Photo/Illustration: Scott Phillips
Orchids have a reputation for being finicky. And yet, if you take a trip to your local supermarket or garden store, there are dozens of orchids for $15 apiece, blooming under less-than-ideal conditions. What gives?
The hybrids for sale today have been bred for generations, not only for their big, bright, colorful flowers but also for their toughness, ease of growth, and dependable blooming. The ubiquitous moth orchid (Phalaenopsis spp. and cvs.) has passed poinsettia (Euphorbia pulcherrima and cvs.) as the world’s number one potted plant precisely because it blooms for months at a time and survives under average household conditions. Problems occur, however, when it is treated like any other houseplant.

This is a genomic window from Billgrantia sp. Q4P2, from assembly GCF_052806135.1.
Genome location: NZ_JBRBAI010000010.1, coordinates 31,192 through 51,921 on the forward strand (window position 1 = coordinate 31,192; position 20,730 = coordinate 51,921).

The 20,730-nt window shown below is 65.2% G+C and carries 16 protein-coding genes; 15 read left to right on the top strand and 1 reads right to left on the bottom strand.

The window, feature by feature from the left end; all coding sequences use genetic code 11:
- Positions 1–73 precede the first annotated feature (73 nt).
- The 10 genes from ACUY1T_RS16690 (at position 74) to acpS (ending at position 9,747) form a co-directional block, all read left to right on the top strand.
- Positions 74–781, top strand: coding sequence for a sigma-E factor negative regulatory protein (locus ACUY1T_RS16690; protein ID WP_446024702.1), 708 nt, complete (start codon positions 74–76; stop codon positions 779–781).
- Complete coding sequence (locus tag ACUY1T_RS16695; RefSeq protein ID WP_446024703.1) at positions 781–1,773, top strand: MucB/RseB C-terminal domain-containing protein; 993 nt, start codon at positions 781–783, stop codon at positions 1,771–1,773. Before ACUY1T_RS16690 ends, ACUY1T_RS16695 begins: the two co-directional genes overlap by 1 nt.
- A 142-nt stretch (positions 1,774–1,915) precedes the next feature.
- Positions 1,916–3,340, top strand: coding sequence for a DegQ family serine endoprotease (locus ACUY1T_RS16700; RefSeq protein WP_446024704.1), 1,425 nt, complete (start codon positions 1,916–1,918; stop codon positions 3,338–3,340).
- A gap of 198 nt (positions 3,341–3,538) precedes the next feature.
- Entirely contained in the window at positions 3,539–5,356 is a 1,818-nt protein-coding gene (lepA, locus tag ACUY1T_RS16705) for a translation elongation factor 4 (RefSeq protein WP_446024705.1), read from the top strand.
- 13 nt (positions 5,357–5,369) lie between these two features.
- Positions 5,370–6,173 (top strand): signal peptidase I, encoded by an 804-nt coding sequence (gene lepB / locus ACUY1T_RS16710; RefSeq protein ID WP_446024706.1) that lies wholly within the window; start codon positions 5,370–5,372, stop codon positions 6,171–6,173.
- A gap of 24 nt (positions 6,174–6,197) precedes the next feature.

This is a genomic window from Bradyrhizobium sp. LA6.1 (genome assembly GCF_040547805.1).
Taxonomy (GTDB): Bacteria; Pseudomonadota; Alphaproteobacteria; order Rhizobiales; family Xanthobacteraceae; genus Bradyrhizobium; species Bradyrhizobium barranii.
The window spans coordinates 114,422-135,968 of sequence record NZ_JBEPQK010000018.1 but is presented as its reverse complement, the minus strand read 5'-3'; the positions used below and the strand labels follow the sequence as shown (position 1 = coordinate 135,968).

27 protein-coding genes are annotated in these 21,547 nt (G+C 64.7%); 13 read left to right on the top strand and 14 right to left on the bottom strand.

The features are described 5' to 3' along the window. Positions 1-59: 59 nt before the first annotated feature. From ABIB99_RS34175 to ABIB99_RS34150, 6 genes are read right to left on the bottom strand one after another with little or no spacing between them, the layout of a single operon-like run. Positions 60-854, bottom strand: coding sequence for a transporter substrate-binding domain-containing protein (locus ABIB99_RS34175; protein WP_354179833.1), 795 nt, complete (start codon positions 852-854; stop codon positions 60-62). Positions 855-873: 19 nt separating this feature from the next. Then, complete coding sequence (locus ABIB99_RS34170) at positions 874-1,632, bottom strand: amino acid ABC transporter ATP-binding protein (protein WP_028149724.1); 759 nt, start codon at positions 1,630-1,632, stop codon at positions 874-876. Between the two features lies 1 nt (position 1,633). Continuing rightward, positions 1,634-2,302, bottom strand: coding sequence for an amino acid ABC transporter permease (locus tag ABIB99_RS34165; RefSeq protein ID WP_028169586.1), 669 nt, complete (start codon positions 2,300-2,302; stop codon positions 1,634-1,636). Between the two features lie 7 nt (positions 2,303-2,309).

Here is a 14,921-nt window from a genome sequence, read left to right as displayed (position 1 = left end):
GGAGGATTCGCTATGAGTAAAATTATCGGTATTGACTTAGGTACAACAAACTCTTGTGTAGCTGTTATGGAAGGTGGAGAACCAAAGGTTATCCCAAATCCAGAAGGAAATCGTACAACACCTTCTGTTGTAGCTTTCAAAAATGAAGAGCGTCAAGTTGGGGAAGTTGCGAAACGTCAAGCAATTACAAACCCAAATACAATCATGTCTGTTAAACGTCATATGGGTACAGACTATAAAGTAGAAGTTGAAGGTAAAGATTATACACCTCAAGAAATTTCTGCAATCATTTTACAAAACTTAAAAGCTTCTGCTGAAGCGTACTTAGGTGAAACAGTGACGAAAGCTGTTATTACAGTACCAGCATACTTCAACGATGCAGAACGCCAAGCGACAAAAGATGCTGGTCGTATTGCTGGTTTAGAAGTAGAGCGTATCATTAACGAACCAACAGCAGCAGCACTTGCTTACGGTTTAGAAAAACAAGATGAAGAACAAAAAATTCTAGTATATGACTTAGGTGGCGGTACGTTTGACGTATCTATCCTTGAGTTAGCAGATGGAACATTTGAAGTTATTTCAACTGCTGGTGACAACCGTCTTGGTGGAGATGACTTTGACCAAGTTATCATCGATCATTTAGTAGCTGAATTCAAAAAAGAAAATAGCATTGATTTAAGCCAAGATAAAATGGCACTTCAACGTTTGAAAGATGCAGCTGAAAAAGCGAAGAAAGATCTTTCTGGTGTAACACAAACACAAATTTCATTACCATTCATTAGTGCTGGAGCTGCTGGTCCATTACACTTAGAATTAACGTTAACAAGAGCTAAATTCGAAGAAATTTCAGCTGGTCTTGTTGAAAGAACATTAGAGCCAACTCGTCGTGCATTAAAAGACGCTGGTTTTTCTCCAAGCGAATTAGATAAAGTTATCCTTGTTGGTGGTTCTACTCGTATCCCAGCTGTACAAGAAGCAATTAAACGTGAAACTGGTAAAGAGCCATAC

The bottom line is that orchids aren’t difficult; they’re just different. For starters, most orchids grow epiphytically—that is, aboveground on tree branches or rocks. Their thick, strong roots have adapted to anchoring onto bark or stone, and they are accustomed to the drenching-and-drying routine of tropical rainforests. They need air and space around them, which is why they rot in regular potting mix. In fact, roots are the key to growing healthy orchids. Following these basic care instructions will help ensure that your orchid has the strength to bloom year after year.